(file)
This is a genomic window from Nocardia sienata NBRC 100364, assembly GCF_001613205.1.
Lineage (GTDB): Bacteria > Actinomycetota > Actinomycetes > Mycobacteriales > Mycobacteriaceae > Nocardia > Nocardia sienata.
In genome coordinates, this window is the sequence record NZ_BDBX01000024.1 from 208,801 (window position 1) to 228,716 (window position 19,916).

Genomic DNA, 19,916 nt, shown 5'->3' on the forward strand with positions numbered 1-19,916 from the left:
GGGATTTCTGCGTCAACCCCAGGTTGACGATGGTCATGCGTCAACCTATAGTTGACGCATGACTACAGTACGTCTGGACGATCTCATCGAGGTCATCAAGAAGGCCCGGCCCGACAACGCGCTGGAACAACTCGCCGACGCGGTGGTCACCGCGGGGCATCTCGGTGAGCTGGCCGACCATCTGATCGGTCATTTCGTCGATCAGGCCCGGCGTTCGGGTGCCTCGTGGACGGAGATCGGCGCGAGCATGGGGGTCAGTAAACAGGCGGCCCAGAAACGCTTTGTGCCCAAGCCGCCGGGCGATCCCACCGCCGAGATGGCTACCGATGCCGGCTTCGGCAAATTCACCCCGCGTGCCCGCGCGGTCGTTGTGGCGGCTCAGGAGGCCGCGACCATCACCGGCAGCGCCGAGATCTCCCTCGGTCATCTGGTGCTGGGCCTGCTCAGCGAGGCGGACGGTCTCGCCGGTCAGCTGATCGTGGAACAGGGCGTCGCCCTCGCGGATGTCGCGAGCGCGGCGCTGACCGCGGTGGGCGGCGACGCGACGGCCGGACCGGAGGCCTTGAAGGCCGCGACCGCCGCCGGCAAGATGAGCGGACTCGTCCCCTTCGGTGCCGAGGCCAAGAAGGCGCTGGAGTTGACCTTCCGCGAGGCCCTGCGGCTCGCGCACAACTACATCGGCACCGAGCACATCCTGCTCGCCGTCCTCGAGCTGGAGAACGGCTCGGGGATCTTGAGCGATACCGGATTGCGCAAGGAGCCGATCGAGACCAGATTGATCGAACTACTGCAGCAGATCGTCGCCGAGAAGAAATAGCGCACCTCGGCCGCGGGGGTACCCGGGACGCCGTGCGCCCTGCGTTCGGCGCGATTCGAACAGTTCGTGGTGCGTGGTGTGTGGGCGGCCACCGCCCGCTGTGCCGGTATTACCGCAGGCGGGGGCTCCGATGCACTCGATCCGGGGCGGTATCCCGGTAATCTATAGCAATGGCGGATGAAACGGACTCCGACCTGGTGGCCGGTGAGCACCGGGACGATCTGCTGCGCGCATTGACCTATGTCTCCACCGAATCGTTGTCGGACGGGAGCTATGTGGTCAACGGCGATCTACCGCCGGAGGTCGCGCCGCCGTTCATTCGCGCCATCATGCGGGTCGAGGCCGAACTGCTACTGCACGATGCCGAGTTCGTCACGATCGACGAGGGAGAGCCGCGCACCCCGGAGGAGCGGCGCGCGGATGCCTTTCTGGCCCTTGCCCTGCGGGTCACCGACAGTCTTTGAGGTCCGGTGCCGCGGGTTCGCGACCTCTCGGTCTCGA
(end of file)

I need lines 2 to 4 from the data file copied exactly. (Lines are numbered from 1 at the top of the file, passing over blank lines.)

Lineage (GTDB): Bacteria > Actinomycetota > Actinomycetes > Mycobacteriales > Mycobacteriaceae > Nocardia > Nocardia sienata.
In genome coordinates, this window is the sequence record NZ_BDBX01000024.1 from 208,801 (window position 1) to 228,716 (window position 19,916).

Genomic DNA, 19,916 nt, shown 5'->3' on the forward strand with positions numbered 1-19,916 from the left: